Catalysis Made Easy

By Jason Socrates Bardi


Join we together, for the public good.

——William Shakespeare, Henry VI, Part 2

Synthetic reactions can be noteworthy for their originality, using chemicals in ways nobody has done before, for their simplicity, making compounds easier than anybody has ever done, or for their selectivity, combining molecules to preferentially form one stereoisomer over another.

Or reactions can be noteworthy for being original, easy, and selective. And those are just the sort of reactions that interest a team of chemists at The Scripps Research Institute (TSRI), led by Carlos Barbas, professor in the Department of Molecular Biology and investigator in the TSRI Skaggs Institute for Chemical Biology.

Using novel aldehyde chemistry and the amino acid proline as a catalyst, members of the team were able to selectively synthesize a number of compounds, including novel functionalized amino acids and derivatives of those compounds, which are useful pharmaceutically.

"We have taken L-proline and we can use that to make a whole family of other, optically pure amino acids using very simple chemistry," says Barbas, who holds the Janet and Keith Kellogg II Chair in Molecular Biology.

"The products would be quite valuable synthetically, because they can be converted into b-lactams and [other] antibiotics or unusual amino acids, which are common to HIV protease inhibitors," he adds.

Add, Stir, and Extract

"Our concept is operationally simple—it's a stir and mix approach," says Barbas' former research associate Wolfgang Notz. "[And it] allows us to synthesize highly stereospecifically functionalized amino acids."

In fact, nothing could be simpler: take a few common chemicals off the shelf—imines, aldehydes, and ketones—and throw them into a pot with a benign organic solvent, like EtOAc, and the amino acid proline, and stir for a few hours at room temperature.

"You can start a reaction in the morning, and in the afternoon [isolate the product]," says Assistant Professor Guofu Zhong, who made several compounds using the methodology. "Some reactions take a couple of hours, and some go overnight."

"In some cases, you just run your filtrate through a column and you get your product," says Armando Cordova.

"And," adds Juan Betancort, who studied the intermediates in the reactions and did some synthetic manipulations of the final products to compare them with other, known structures. "We got high enantioselectivity and high yield."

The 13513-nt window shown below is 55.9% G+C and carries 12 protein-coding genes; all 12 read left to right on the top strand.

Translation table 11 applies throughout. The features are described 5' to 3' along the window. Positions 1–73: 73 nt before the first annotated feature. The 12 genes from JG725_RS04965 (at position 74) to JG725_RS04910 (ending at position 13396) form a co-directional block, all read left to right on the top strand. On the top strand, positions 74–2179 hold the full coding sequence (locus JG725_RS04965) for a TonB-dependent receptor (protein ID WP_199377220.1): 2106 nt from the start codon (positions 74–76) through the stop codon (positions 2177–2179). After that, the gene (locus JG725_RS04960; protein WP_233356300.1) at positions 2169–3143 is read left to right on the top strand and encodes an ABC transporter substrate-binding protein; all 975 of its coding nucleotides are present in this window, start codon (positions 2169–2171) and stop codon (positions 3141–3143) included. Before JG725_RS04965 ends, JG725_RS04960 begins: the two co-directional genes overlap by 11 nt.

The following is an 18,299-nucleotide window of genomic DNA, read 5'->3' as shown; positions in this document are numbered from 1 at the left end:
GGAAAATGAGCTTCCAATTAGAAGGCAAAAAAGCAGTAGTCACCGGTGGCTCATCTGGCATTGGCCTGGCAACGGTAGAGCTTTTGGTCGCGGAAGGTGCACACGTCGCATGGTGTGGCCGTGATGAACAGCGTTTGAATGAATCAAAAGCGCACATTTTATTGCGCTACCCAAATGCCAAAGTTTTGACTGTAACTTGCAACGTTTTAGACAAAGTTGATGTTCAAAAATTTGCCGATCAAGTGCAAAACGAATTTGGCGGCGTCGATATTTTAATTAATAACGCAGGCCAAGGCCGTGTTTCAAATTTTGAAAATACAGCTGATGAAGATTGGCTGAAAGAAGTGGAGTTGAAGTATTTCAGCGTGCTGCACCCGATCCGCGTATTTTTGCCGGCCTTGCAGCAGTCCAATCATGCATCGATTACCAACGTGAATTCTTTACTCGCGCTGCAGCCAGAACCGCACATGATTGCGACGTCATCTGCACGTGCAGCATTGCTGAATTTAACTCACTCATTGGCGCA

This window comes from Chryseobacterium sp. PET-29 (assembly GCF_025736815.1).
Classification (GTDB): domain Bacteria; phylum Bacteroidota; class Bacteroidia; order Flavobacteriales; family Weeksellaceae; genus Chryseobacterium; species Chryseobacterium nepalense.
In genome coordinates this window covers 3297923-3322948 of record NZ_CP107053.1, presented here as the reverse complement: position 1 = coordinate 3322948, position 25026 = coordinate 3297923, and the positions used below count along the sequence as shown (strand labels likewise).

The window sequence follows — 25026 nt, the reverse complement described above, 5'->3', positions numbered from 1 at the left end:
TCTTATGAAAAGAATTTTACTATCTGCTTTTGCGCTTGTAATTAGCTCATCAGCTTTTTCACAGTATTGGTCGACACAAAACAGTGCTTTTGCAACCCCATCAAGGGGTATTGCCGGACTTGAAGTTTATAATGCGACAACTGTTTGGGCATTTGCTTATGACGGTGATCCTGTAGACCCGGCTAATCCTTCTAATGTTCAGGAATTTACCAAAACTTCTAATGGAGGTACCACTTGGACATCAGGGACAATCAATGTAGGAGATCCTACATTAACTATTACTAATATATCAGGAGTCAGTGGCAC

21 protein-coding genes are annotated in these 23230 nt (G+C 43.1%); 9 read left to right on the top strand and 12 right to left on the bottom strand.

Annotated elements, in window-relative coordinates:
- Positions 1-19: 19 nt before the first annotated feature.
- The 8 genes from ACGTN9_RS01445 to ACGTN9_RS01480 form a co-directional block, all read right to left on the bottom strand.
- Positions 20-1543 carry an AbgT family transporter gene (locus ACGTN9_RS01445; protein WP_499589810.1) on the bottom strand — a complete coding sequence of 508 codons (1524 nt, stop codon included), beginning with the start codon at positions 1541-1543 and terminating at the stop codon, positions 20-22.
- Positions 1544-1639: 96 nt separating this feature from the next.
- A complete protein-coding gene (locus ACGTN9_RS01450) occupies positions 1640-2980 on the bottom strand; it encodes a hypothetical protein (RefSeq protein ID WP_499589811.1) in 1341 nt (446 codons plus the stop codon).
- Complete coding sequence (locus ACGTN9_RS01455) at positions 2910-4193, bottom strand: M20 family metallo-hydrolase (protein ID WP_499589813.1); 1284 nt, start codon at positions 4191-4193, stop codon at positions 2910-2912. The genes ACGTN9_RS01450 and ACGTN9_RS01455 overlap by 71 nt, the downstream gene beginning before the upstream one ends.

Enantioselectivity is a very important consideration in industrial chemistry because nature itself is chiral. All the basic molecules of life—proteins, DNA, and carbohydrates—are chiral molecules. The subunits from which they are made have non-superimposeable mirror image "enantiomers," which are like right and left hands. Without the correct enantiomeric subunit, many of these basic chemicals of life will not function. Likewise, many drugs must also be of correct chirality in order to function. Indeed, in some cases, the wrong enantiomer can be toxic.

Pharmaceuticals and other commercially produced chemicals usually must be enantiomerically pure to be safe. While a drug, for instance, may return our bodies to good health, its enantiomer may be pure poison. Selectivity is important in chemical synthesis because often synthetic reactions will produce a racemic mixture—composed of pairs of (various) enantiomeric forms, and separating the right one out later may be expensive, difficult, or impossible.

The synthesis enables access to functional amino acids and novel amino acids with very high selectivity, in excess of 99 percent of the desired enantiomer, and yields around 80 percent—the amount of product generated from starting material.

"This reaction should have a high impact [in the field]," says Shin-ichi Watanabe.


Next Page | Making Proline-Catalysis History

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Professor Carlos Barbas III, Janet and Keith Kellogg II Chair in Molecular Biology and Investigator in The Skaggs Institute of Chemical Biology. Photo by Biomedical Grpahics.


Assistant Professor Guofu Zhong (left), and former Research Associate Wolfgang Notz.


Research Associates Shin-ichi Watanabe (left), and Armando Córdova.


Assistant Professor Fujie Tanaka (left), and Research Associate Juan M. Betancort. Photo by Kevin Fung.